Monday, September 27, 2010

Bad News and Good News

First, the bad. On Sunday the Commercial Appeal reported that Memphis (and all of West Tennessee) was left out of a plan to create a $230 million charging network being deployed to support the first all-electric cars hitting showrooms late this year.

BUT the good news is, today they Commercial Appeal reports that Mayor Wharton is fighting back.

Wharton: Memphis will fight exclusion from Tennessee's electric-vehicle project

Memphis will fight a plan that leaves it out of state plans to create charging stations for all-electric cars.

“We’re going to seek to correct that,” says Memphis Mayor A C Wharton.

West and northeast Tennessee aren’t included in a plan to establish 2,500 residential and commercial charging stations in and between Nashville, Knoxville and Chattanooga.

Federal dollars totaling $115 million are partly financing the five-state, $230 million EV (electric vehicle) Project.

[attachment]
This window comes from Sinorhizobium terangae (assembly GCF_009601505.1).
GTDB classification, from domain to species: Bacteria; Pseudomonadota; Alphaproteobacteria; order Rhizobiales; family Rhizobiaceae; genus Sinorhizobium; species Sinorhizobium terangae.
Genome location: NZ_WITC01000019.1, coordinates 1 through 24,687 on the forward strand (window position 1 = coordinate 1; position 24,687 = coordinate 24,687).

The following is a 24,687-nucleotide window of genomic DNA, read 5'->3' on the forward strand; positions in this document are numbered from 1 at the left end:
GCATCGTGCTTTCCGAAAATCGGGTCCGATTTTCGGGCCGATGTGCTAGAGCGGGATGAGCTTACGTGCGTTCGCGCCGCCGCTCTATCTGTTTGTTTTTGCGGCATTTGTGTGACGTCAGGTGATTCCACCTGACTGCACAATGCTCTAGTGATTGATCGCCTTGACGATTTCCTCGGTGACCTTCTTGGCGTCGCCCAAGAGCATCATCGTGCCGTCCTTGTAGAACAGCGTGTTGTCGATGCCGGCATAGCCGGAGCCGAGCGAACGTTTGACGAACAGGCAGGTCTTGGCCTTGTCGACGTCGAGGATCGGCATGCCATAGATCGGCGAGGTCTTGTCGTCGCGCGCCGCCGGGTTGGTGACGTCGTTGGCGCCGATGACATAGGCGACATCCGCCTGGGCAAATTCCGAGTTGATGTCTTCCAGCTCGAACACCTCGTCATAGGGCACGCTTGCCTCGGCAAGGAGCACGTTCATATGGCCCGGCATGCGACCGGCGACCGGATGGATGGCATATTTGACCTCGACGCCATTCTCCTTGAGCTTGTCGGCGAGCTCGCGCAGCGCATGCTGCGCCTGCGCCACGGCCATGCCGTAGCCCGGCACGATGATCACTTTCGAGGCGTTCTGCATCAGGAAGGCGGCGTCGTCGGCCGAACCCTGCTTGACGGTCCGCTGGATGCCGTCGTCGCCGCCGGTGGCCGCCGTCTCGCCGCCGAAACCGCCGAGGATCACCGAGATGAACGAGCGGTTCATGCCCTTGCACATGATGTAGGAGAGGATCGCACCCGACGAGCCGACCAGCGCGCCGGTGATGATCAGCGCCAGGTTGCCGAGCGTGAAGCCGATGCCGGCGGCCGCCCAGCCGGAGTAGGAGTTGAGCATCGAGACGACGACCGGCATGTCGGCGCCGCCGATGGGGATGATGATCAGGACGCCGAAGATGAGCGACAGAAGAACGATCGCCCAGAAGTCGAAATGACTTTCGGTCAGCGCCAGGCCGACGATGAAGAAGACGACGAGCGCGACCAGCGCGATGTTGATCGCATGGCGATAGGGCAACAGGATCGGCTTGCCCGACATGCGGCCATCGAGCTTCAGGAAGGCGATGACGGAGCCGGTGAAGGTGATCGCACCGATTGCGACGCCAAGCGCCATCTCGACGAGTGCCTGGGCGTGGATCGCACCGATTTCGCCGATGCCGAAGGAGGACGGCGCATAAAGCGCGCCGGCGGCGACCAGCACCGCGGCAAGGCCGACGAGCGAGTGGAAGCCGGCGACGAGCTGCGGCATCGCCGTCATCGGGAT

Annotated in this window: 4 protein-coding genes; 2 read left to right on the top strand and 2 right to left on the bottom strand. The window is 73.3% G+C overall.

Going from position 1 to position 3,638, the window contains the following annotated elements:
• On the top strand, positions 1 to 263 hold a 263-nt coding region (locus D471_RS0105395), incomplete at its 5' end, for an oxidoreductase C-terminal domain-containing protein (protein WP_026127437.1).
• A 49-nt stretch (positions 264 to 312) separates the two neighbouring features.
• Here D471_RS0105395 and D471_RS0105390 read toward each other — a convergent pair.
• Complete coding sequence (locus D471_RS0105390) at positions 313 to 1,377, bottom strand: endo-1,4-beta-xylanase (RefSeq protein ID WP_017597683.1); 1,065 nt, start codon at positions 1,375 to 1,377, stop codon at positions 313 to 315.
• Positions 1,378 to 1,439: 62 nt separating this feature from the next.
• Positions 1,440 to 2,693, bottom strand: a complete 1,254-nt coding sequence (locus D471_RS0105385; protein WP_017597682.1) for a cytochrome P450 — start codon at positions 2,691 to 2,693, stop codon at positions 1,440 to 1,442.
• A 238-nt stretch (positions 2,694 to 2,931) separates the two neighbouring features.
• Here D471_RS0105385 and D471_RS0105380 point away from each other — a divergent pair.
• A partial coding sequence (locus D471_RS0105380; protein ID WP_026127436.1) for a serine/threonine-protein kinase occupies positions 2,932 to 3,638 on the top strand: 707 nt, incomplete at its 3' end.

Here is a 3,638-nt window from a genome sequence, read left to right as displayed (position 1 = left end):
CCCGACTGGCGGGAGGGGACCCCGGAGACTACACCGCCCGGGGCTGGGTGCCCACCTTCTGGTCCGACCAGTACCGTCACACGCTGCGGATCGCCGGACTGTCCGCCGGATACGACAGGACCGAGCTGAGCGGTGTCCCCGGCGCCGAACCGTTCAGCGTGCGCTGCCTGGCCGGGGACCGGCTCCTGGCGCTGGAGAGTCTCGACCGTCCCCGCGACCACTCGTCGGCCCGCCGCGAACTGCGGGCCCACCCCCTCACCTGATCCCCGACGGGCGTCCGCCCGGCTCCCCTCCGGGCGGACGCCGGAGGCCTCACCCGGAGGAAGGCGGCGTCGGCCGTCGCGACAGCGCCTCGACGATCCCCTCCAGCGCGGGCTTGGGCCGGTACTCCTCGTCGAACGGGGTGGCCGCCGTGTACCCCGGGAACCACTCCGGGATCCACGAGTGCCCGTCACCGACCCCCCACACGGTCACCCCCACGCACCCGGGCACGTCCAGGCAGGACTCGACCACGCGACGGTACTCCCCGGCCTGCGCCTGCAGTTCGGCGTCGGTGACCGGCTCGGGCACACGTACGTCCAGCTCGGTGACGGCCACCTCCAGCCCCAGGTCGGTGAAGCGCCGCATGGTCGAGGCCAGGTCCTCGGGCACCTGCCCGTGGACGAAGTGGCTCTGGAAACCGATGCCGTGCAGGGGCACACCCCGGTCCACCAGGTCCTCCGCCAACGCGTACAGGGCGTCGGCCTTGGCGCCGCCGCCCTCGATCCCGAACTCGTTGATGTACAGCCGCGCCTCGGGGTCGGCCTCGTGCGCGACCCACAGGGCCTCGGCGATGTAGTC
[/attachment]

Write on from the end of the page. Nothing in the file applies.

The Tennessee Valley Authority is a partner in state project, and Wharton points out that the city-owned utility, Memphis Light, Gas & Water Division, is TVA’s largest customer.

While Memphis can’t control the decisions by private companies involved in the project, “to the degree the TVA — Light, Gas & Water is TVA’s largest customer — to the degree TVA (is involved), I’m not going to accept that,” Wharton says.

“But at the same time we’re not going to sit around crying in our milk.”

Last month, Wharton and suburban mayors from the region gathered to promote Mid-South CHARGE (Council to Help Advance the Regional Growth of Electrification).

The region hopes to be selected as one of 15 demonstration areas nationally for a different electric vehicle initiative that Congress is considering.

Memphis will be involved with facilities for electric vehicles “maybe by two sources,” Wharton says.

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